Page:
Surrogacy is a truly wonderful process that gives couples who cannot or medically should not conceive the ability to bring children into this world. For the surrogate, she is able to help a couple in a way that few can - by carrying a child for them - while the couple gets to become parents.
"No woman in the world should have to live their life without experiencing the love and the bond from a mother and a child," one surrogate said to ABC News, in talking about her thinking behind wanting to carry a child for another couple.
However, due to a very, very rare occurrence, this same woman found herself in an almost unheard of situation: Genetically speaking, she was carrying her own child, while simultaneously carrying a child for another couple.
A rare medical phenomena
The recent case made headlines around the country, as the phenomena, known as superfetation, is so rare. This occurs when a woman who is already pregnant continues to ovulate and becomes pregnant again. The two fetuses then gestate alongside one another.
The surrogate did not even realize superfetation had occurred. It was only after a single embryo from the couple was transferred and she received a positive pregnancy test that she learned she was carrying twins at a routine ultrasound. While it is rare for an embryo to split, she assumed that must have been what happened. The surrogate and the couple she was carrying for assumed they would be having identical twins.
It was not until after the twins were born and the surrogate saw a picture of the two boys that she could see noticeable differences in skin tone.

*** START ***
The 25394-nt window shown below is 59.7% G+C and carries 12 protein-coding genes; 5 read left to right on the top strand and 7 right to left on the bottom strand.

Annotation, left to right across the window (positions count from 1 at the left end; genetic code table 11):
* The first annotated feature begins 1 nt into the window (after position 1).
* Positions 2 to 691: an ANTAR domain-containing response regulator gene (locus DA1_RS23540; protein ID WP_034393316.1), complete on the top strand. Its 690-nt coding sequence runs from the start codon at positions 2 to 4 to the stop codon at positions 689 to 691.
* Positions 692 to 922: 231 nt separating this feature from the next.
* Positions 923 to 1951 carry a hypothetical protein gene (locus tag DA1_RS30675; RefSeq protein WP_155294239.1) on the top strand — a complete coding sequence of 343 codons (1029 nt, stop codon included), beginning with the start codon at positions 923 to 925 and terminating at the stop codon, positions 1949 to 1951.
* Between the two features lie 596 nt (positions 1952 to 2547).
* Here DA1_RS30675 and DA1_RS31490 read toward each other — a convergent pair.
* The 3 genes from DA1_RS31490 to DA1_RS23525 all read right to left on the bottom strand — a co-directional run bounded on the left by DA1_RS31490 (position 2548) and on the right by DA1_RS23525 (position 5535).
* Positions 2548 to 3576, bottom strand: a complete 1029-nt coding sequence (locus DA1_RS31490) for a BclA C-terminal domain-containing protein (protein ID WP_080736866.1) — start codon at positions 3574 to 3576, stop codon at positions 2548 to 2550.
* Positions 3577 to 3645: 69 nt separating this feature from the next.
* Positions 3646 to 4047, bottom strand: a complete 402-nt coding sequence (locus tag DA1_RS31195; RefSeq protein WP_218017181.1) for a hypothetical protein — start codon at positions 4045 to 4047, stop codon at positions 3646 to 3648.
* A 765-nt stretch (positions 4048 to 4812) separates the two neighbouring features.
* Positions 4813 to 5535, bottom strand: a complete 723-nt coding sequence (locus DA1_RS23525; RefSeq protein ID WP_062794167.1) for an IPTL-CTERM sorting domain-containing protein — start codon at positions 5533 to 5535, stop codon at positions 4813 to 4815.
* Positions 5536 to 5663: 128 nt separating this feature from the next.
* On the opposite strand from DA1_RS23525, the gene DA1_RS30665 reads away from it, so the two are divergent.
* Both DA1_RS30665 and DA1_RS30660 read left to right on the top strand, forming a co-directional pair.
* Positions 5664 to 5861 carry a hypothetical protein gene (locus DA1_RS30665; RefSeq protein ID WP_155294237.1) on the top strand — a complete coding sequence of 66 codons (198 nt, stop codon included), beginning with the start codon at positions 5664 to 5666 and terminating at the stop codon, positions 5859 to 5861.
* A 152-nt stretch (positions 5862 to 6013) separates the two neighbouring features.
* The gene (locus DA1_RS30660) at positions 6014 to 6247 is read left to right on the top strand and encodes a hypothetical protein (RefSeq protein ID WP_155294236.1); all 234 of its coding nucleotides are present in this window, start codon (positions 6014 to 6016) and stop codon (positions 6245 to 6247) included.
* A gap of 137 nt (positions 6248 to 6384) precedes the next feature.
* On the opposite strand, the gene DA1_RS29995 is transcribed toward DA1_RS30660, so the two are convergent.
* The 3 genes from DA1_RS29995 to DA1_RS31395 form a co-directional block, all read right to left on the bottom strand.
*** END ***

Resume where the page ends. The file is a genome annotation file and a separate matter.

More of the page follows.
Several weeks later, a DNA test confirmed that one was genetically related to the surrogate, while the other was genetically related to the couple. Superfetation had occurred.
Legal battles and surrogacy contracts
Surrogacy is very much a legal process. Both the couple and the surrogate need to have legal counsel in order to make sure that all legal documents are in place.
A comprehensive and valid gestational carrier agreement is a vital document. Such an agreement sets forth both the surrogate's and the couple's rights and responsibilities before, during and after the pregnancy. This agreement is also necessary in order to set forth the parties' intent to establish parentage so the couple -- not the surrogate -- are the legal guardians with custody of their child or children. Unfortunately, one of the children who resulted during this surrogate pregnancy was not intended to be the couple's child!
In this extremely rare case, it does not appear that the possibility of superfetation was addressed. While the boy who is genetically related to the surrogate is now living with his biological parents, this did not happen until the boy was several months old after an avoidable legal battle did ensue.
This case -- and subsequent legal battle -- only further drives home the point that surrogacy agreements need to be impermeable -- encompassing not only all of the more common aspects of pregnancy, birth and parentage, but also what will happen in what-if and rare scenarios too.